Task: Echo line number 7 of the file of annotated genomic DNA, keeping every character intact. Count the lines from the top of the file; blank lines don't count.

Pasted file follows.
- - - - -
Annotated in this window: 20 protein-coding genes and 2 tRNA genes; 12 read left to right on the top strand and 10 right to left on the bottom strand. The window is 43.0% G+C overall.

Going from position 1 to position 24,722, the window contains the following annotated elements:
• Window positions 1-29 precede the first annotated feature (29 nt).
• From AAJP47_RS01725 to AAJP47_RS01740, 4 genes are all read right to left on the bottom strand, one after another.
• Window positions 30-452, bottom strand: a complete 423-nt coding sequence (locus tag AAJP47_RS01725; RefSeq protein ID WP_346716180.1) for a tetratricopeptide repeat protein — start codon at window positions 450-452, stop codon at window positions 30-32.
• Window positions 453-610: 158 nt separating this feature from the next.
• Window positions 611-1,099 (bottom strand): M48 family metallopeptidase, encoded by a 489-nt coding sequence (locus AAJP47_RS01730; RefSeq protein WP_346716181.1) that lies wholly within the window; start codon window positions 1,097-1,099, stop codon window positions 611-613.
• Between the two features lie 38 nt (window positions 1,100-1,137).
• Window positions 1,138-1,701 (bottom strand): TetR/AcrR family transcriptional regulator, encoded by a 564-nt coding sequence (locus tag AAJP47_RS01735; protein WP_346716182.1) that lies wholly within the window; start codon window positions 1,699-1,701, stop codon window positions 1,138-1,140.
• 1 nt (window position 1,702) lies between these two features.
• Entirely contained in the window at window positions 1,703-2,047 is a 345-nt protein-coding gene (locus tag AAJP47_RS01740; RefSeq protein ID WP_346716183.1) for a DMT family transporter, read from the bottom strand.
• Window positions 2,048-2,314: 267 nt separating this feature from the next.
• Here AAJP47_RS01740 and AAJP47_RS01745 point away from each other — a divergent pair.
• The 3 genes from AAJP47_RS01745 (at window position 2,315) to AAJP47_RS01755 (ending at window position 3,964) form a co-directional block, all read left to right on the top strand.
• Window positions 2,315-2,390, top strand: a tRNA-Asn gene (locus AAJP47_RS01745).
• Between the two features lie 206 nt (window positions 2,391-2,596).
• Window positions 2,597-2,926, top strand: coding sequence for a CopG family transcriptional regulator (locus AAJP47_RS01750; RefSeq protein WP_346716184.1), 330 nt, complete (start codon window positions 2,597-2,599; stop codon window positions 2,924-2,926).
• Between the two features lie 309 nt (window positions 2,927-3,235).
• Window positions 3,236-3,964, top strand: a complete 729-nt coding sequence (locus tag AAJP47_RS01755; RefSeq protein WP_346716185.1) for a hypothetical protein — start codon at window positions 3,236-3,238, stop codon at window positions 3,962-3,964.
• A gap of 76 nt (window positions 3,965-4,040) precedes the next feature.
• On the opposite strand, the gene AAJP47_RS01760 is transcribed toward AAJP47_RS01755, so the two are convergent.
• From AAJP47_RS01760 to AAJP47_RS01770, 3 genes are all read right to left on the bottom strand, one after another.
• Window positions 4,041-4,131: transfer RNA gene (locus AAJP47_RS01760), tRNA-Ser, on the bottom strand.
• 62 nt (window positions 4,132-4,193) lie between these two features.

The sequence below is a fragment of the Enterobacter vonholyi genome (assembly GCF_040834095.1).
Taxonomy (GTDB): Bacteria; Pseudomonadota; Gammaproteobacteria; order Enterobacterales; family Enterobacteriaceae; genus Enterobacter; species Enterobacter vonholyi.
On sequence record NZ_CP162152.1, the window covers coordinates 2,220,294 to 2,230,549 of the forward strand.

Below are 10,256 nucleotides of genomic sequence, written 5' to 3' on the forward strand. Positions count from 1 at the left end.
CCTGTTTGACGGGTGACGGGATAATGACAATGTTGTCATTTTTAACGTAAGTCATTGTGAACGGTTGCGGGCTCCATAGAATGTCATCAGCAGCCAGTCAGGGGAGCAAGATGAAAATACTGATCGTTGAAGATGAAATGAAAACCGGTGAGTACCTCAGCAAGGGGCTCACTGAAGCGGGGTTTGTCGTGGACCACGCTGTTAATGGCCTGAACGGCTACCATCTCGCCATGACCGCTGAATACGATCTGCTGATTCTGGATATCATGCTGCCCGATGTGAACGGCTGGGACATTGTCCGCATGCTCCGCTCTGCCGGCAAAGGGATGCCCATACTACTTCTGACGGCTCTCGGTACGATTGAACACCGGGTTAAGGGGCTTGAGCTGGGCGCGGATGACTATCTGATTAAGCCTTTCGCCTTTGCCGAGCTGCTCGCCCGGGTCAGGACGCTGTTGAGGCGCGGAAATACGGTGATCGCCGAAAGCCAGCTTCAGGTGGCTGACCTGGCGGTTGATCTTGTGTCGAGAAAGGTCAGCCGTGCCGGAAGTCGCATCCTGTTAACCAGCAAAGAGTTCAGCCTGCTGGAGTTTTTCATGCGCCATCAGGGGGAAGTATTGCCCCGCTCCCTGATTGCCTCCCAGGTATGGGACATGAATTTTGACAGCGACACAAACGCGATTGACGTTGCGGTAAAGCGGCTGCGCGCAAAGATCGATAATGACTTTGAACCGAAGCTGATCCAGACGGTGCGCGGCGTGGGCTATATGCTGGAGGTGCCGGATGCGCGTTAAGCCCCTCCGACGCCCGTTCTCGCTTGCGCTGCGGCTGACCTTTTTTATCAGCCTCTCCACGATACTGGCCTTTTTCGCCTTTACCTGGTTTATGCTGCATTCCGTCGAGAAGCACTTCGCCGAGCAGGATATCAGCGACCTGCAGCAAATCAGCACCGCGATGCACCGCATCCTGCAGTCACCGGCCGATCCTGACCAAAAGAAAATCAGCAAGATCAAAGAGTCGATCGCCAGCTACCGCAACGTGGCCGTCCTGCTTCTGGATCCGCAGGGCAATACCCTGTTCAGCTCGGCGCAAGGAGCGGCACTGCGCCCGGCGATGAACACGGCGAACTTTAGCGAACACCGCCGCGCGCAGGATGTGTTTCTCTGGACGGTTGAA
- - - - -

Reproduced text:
• Window positions 611-1,099 (bottom strand): M48 family metallopeptidase, encoded by a 489-nt coding sequence (locus AAJP47_RS01730; RefSeq protein WP_346716181.1) that lies wholly within the window; start codon window positions 1,097-1,099, stop codon window positions 611-613.